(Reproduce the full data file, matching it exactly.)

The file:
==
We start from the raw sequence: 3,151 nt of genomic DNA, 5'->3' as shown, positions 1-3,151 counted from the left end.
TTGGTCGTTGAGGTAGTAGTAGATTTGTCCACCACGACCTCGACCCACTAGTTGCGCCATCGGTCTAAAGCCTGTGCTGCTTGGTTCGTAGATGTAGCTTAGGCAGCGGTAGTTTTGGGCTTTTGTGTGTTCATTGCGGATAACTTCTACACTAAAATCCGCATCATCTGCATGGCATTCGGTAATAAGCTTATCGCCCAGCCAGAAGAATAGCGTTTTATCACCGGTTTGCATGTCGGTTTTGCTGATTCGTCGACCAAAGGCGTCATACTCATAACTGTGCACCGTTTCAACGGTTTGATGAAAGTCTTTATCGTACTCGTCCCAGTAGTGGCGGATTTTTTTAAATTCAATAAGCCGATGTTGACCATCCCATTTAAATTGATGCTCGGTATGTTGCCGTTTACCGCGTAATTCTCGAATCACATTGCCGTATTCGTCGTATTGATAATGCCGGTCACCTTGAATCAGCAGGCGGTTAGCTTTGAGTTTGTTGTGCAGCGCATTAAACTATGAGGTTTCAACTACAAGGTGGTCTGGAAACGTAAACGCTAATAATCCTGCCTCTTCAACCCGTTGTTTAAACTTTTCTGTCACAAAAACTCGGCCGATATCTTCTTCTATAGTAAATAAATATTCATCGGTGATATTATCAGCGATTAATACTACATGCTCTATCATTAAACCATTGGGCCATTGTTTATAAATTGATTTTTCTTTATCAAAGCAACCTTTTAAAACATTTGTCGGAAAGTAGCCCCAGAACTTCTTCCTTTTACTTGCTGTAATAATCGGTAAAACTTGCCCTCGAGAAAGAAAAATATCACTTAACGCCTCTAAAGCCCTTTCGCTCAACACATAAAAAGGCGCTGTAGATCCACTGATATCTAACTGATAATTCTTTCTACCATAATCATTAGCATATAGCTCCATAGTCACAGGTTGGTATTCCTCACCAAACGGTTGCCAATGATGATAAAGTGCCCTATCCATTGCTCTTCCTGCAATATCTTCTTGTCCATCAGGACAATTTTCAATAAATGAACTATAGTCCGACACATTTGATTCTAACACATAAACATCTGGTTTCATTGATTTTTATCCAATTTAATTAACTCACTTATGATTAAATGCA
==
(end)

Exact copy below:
We start from the raw sequence: 3,151 nt of genomic DNA, 5'->3' as shown, positions 1-3,151 counted from the left end.
TTGGTCGTTGAGGTAGTAGTAGATTTGTCCACCACGACCTCGACCCACTAGTTGCGCCATCGGTCTAAAGCCTGTGCTGCTTGGTTCGTAGATGTAGCTTAGGCAGCGGTAGTTTTGGGCTTTTGTGTGTTCATTGCGGATAACTTCTACACTAAAATCCGCATCATCTGCATGGCATTCGGTAATAAGCTTATCGCCCAGCCAGAAGAATAGCGTTTTATCACCGGTTTGCATGTCGGTTTTGCTGATTCGTCGACCAAAGGCGTCATACTCATAACTGTGCACCGTTTCAACGGTTTGATGAAAGTCTTTATCGTACTCGTCCCAGTAGTGGCGGATTTTTTTAAATTCAATAAGCCGATGTTGACCATCCCATTTAAATTGATGCTCGGTATGTTGCCGTTTACCGCGTAATTCTCGAATCACATTGCCGTATTCGTCGTATTGATAATGCCGGTCACCTTGAATCAGCAGGCGGTTAGCTTTGAGTTTGTTGTGCAGCGCATTAAACTATGAGGTTTCAACTACAAGGTGGTCTGGAAACGTAAACGCTAATAATCCTGCCTCTTCAACCCGTTGTTTAAACTTTTCTGTCACAAAAACTCGGCCGATATCTTCTTCTATAGTAAATAAATATTCATCGGTGATATTATCAGCGATTAATACTACATGCTCTATCATTAAACCATTGGGCCATTGTTTATAAATTGATTTTTCTTTATCAAAGCAACCTTTTAAAACATTTGTCGGAAAGTAGCCCCAGAACTTCTTCCTTTTACTTGCTGTAATAATCGGTAAAACTTGCCCTCGAGAAAGAAAAATATCACTTAACGCCTCTAAAGCCCTTTCGCTCAACACATAAAAAGGCGCTGTAGATCCACTGATATCTAACTGATAATTCTTTCTACCATAATCATTAGCATATAGCTCCATAGTCACAGGTTGGTATTCCTCACCAAACGGTTGCCAATGATGATAAAGTGCCCTATCCATTGCTCTTCCTGCAATATCTTCTTGTCCATCAGGACAATTTTCAATAAATGAACTATAGTCCGACACATTTGATTCTAACACATAAACATCTGGTTTCATTGATTTTTATCCAATTTAATTAACTCACTTATGATTAAATGCA